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EU climate policy is dangerously reliant on untested carbon-capture technology

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By illuminem briefings

· 2 min read

illuminem summarizes for you the essential news of the day. Read the full piece on Nature or enjoy below:

🗞️ Driving the news: The European Commission has proposed new climate targets for 2040, recommending that EU member states aim to reduce greenhouse-gas emissions by 90% compared to 1990 levels
• This step is seen as an interim milestone towards achieving net-zero emissions by 2050, as mandated by the European Climate Law

🔭 The context: Despite appearing ambitious, the proposed cut aligns closely with the EU's existing policies, which are projected to reduce emissions by 88% by 2040. The focus is on transitioning away from fossil fuels towards renewable energy sources and electrifying transport
• However, the commission acknowledges challenges, particularly in fully implementing carbon capture and storage (CCS) technologies, which are crucial for offsetting emissions from sectors like shipping, aviation, and certain power generation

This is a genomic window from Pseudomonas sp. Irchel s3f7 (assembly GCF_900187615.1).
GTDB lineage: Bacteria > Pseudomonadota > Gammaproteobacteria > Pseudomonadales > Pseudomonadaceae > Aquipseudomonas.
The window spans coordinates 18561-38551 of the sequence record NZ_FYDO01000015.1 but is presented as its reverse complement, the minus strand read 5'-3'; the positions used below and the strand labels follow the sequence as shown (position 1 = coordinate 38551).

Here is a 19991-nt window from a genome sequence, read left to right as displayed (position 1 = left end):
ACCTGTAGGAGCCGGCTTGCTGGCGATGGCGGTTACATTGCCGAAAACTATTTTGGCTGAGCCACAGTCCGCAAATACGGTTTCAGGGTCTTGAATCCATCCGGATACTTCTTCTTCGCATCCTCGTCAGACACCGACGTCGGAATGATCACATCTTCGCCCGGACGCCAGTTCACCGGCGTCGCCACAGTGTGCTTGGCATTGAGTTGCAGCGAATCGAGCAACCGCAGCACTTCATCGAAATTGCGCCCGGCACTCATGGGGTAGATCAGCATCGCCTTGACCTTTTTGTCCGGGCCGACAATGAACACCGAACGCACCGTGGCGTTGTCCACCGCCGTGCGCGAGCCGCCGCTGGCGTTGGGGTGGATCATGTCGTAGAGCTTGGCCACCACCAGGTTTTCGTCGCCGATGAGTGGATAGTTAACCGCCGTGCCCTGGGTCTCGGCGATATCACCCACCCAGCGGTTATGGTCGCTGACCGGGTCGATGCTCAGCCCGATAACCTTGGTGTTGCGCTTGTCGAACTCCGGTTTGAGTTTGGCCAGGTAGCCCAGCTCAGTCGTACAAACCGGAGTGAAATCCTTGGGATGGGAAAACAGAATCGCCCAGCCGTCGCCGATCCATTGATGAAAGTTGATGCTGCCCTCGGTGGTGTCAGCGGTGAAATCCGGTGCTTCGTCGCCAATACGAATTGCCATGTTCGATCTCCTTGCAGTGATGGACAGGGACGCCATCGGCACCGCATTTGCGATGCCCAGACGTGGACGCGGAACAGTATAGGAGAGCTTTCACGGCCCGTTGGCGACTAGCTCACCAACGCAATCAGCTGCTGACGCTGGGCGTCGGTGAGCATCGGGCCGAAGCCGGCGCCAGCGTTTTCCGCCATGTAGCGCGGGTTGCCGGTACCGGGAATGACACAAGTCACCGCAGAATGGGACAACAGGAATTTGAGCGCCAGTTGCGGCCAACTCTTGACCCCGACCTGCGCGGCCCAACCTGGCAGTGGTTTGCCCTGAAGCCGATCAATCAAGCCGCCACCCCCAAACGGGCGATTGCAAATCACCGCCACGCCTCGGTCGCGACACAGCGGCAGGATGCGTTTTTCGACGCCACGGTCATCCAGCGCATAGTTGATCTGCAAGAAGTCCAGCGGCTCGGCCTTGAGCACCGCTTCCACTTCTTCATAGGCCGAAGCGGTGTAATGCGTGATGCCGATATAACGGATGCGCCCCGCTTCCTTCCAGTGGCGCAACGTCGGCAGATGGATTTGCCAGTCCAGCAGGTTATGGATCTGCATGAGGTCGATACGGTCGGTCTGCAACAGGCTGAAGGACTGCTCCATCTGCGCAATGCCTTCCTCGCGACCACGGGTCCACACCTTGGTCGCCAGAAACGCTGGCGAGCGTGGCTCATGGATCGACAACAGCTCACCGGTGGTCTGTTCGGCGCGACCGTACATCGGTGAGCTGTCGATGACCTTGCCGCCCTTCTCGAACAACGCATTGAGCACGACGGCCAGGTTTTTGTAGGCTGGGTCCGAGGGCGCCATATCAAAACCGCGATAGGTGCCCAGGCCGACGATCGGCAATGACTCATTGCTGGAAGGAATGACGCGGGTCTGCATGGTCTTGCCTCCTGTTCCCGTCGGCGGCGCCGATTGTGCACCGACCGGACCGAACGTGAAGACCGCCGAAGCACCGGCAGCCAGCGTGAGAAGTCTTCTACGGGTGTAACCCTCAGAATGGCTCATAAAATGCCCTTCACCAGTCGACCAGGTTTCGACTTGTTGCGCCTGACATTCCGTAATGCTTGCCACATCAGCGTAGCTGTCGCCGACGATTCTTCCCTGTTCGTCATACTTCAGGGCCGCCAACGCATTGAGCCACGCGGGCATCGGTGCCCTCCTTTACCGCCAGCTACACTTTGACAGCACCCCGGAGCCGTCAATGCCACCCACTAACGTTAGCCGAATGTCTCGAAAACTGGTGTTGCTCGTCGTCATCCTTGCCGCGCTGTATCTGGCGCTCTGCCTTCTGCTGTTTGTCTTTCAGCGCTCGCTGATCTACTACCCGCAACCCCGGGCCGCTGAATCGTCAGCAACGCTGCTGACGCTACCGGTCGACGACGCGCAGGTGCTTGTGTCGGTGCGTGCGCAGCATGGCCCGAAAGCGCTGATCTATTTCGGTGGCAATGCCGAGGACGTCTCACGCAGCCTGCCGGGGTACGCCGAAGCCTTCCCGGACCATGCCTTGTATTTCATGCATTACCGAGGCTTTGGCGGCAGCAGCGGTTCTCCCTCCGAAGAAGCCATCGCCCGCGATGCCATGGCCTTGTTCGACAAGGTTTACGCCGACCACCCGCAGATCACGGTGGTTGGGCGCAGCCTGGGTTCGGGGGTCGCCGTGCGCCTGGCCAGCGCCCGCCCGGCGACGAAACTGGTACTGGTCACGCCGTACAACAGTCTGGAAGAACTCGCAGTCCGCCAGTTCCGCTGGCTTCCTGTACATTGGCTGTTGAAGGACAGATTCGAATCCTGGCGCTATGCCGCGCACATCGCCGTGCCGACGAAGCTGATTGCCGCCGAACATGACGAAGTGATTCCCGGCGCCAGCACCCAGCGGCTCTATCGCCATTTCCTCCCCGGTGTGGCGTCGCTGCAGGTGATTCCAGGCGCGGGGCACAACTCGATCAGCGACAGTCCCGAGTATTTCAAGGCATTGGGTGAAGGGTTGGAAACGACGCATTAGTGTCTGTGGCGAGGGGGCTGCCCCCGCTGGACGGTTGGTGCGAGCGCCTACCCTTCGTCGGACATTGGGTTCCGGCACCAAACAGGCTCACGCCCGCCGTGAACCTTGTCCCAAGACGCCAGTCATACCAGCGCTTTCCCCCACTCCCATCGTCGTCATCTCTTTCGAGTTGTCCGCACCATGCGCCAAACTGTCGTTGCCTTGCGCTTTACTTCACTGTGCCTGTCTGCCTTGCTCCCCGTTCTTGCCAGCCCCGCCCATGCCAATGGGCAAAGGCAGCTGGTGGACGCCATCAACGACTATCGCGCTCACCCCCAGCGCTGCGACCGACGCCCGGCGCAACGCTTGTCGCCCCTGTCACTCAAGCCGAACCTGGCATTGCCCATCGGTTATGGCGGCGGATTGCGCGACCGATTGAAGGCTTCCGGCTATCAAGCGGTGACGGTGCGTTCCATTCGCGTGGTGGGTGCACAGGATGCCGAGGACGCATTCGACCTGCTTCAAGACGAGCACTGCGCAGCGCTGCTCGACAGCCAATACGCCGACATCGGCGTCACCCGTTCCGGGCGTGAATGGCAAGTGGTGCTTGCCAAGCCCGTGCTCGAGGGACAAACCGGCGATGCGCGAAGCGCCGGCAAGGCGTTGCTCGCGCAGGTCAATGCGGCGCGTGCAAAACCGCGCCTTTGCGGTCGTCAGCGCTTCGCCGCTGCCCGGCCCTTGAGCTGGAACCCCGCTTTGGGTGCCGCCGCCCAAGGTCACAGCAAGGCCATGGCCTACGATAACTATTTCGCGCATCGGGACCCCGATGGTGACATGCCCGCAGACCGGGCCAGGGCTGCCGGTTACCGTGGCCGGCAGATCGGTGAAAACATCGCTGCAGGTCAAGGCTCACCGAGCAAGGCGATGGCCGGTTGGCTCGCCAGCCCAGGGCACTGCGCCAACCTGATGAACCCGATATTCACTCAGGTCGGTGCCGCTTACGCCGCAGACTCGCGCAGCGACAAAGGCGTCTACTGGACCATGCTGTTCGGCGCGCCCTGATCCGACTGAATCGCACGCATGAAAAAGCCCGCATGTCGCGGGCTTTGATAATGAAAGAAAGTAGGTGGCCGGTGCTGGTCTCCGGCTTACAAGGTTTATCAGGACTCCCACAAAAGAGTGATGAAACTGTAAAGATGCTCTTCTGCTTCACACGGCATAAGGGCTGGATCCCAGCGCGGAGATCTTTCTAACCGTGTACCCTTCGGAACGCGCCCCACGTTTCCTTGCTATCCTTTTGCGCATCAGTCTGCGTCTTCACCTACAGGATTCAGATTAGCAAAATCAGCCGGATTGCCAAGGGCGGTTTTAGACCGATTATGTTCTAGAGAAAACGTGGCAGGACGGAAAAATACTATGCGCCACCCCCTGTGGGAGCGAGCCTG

🌍 Why it matters for the planet: Accelerating CCS technology is essential for tackling the remaining emissions, but Europe currently lacks operational CCS plants and a regulatory framework for such technologies
• With climate advisers warning of the risks versus benefits of relying on CCS, the proposal emphasizes the need for a balanced approach to achieving emission reductions without sidelining efforts to phase out fossil fuels

⏭️ What's next: The 2040 climate targets will be discussed by EU member states, facing potential opposition due to various pressures, including economic concerns and the impact on carbon-heavy industries
• The commission's proposal also underscores the importance of a just and equitable transition, highlighting the need for detailed strategies to support vulnerable communities and maintain EU industry competitiveness

💬 One quote: "This presents a dilemma for policymakers who need to find ways to incentivise sustainable carbon removal scale-up, while avoiding the risk of disincentivising greenhouse-gas emission reductions in different sectors by more conventional means and a suitable governance system," reflecting the science advisers' concerns over balancing CCS implementation with broader emission reduction efforts

📈 One stat: The EU's projection of achieving an 88% reduction in emissions by 2040 under current policies, setting the stage for the proposed 90% reduction target

Click for more news covering the latest on carbon capture & storage

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